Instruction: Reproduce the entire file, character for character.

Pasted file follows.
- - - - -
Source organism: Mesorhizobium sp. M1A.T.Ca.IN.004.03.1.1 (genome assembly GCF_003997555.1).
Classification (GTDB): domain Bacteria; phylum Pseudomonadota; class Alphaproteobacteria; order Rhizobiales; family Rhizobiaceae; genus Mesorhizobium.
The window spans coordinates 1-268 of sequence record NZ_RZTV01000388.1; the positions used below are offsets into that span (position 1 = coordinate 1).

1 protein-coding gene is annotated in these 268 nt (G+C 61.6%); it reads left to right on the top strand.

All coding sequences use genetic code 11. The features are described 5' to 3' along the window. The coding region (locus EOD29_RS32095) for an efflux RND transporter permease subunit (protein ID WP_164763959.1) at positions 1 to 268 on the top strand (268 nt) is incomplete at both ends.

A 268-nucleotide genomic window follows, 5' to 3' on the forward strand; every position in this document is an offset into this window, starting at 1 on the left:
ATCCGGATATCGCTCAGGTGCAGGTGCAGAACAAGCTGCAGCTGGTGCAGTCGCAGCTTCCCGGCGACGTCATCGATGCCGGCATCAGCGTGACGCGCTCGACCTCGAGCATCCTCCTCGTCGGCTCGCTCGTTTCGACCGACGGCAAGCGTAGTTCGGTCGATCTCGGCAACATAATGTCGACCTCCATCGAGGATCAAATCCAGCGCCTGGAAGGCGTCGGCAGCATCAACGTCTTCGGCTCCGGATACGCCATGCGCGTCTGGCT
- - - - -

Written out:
Source organism: Mesorhizobium sp. M1A.T.Ca.IN.004.03.1.1 (genome assembly GCF_003997555.1).
Classification (GTDB): domain Bacteria; phylum Pseudomonadota; class Alphaproteobacteria; order Rhizobiales; family Rhizobiaceae; genus Mesorhizobium.
The window spans coordinates 1-268 of sequence record NZ_RZTV01000388.1; the positions used below are offsets into that span (position 1 = coordinate 1).

1 protein-coding gene is annotated in these 268 nt (G+C 61.6%); it reads left to right on the top strand.

All coding sequences use genetic code 11. The features are described 5' to 3' along the window. The coding region (locus EOD29_RS32095) for an efflux RND transporter permease subunit (protein ID WP_164763959.1) at positions 1 to 268 on the top strand (268 nt) is incomplete at both ends.

A 268-nucleotide genomic window follows, 5' to 3' on the forward strand; every position in this document is an offset into this window, starting at 1 on the left:
ATCCGGATATCGCTCAGGTGCAGGTGCAGAACAAGCTGCAGCTGGTGCAGTCGCAGCTTCCCGGCGACGTCATCGATGCCGGCATCAGCGTGACGCGCTCGACCTCGAGCATCCTCCTCGTCGGCTCGCTCGTTTCGACCGACGGCAAGCGTAGTTCGGTCGATCTCGGCAACATAATGTCGACCTCCATCGAGGATCAAATCCAGCGCCTGGAAGGCGTCGGCAGCATCAACGTCTTCGGCTCCGGATACGCCATGCGCGTCTGGCT